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DECA Club puts together a Christmas party for two elementary schools

December 17, 2011|By RICHARD F. BELISLE | richardb@herald-mail.com
  • 5 year old Jimmia Wanamaker, left, of Martinsburg gets a hug from her mother Shellett Duker as she unwraps one of her many Christmas presents from the Hedgesville High School DECA Club Saturday afternoon. Helping Jimmia is her 7-year-old brother Jazaire Wanamaker.
By Joe Crocetta/Staff Photographer

HEDGESVILLE, W.Va. — Hedgesville High School senior Anna Crawford could be well on her way to her dream if it's opening her own psychology practice.

Crawford, 17, was one of 25 students from Frank DiNicola's marketing class who organized, raised money for and put on a Christmas Party Saturday afternoon for students from two area elementary schools.

During the 31 years the event has been held, DiNicola's marketing class students have raised more than $100,000 to pay for the parties.

This year, the students, members of the high school's Distributive Education Club of America (they were all wearing navy blue DECA sweat shirts) raised more than $4,000 for the party, he said.

"I'm really good at marketing," Crawford said in explaining her fundraising prowess.

She said only a half-dozen businesses and individuals among the 40 she approached for donations turned her down.

Crawford said she plans to major in psychology and business at Marshall University.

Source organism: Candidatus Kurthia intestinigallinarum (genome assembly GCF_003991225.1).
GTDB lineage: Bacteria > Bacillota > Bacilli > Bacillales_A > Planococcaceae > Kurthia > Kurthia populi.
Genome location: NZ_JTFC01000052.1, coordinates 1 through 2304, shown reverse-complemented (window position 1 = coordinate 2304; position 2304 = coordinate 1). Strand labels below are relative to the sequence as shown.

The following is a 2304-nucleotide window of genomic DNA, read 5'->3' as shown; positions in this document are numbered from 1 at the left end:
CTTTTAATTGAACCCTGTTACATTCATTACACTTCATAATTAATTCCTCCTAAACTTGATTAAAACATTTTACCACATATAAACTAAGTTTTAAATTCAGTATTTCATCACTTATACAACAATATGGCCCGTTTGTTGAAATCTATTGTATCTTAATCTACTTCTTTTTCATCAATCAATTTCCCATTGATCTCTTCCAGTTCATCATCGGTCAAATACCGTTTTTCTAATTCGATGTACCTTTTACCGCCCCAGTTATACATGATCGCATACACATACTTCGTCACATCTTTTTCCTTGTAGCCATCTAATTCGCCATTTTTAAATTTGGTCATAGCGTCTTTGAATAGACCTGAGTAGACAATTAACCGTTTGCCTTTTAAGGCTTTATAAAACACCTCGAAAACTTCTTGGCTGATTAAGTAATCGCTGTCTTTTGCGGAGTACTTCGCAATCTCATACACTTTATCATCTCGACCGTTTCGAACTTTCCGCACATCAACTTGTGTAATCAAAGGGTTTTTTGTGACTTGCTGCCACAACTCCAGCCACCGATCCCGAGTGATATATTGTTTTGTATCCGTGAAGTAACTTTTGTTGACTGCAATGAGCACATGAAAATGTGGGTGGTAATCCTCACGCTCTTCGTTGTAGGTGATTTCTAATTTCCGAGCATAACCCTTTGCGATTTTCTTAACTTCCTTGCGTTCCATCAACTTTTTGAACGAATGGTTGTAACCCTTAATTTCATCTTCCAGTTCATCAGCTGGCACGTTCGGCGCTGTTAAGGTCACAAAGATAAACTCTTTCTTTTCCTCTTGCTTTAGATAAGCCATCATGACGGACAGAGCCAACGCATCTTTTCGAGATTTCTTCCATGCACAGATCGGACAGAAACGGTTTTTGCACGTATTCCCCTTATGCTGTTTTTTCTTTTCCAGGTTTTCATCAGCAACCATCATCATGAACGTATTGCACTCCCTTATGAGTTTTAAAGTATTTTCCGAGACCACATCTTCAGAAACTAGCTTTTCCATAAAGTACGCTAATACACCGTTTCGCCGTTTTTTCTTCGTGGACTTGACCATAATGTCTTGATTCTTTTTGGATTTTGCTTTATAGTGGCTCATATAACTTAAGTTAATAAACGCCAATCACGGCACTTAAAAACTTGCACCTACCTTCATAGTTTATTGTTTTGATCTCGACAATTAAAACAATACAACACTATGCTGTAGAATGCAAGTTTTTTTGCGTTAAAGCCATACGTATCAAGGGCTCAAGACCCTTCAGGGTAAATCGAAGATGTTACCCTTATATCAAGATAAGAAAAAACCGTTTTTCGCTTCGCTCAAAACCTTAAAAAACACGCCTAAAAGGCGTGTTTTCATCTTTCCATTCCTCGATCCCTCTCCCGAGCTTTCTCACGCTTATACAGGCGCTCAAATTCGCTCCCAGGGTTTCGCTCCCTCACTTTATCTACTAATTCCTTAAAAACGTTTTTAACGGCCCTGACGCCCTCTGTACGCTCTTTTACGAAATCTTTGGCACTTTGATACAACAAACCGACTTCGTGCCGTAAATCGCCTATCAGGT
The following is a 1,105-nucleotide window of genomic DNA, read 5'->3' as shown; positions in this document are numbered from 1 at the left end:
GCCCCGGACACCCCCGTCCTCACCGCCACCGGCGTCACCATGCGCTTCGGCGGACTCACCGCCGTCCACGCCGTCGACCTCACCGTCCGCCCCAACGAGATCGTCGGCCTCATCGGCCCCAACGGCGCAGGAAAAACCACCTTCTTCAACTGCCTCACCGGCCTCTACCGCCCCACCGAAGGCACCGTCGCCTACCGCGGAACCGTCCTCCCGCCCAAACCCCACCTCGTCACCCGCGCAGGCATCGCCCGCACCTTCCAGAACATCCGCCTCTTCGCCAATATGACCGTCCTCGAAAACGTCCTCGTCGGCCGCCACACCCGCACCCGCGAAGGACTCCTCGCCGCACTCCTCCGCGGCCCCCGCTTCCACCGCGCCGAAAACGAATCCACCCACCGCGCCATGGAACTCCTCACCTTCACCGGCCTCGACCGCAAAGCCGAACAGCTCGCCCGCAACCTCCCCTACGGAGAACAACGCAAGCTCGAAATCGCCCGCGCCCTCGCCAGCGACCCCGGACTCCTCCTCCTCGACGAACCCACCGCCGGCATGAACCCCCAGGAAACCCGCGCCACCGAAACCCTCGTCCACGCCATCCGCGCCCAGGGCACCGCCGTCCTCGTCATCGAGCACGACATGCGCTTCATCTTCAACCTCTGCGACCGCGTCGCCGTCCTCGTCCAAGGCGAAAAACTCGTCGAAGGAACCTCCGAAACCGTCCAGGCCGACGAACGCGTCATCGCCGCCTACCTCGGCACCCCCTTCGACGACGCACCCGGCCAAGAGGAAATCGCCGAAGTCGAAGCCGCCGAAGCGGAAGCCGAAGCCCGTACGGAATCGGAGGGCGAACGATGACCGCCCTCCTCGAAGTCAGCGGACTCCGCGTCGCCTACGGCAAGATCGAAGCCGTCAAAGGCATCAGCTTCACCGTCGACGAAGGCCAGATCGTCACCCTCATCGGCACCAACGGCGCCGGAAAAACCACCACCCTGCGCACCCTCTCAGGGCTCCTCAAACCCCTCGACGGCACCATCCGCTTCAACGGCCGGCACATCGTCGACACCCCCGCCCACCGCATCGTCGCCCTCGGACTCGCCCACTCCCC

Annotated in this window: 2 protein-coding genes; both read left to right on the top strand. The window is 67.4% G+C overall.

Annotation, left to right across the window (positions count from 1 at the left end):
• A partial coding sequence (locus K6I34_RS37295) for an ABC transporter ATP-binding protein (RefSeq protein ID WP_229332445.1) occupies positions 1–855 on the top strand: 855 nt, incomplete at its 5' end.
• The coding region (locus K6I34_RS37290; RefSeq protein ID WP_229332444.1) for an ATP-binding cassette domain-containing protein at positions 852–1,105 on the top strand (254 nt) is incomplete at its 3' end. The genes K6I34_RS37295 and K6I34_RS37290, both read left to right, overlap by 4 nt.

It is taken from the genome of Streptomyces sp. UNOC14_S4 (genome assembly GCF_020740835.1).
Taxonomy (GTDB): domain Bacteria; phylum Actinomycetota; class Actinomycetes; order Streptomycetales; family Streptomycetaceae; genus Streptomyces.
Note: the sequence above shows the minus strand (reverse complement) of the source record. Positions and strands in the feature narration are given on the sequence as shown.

Meagan Moriarty, another 17-year-old senior, coordinated this year's party, which included a full-course Christmas dinner topped with ham and turkey, and $400 shopping trips to buy Christmas presents for each of the 10 elementary school guests.

Principals at the two elementary schools — Opequon and Hedgesville — select the students for the party and give their Christmas wish lists to DiNicola for his students to fill.

One or two marketing students host an elementary student for dinner and gift-buying.

It's Moriarty's job to make sure it all comes together, from decorating the Hedgesville High School cafeteria, where the party is held, to making sure dinner is served to checking on the gift-shopping expeditions.

"Even though we have to do this for class, we don't feel like we do it because we have to," Moriarty said.

"The main thing is my students feel good about themselves because they're doing something to give back to their community," DiNicola said.

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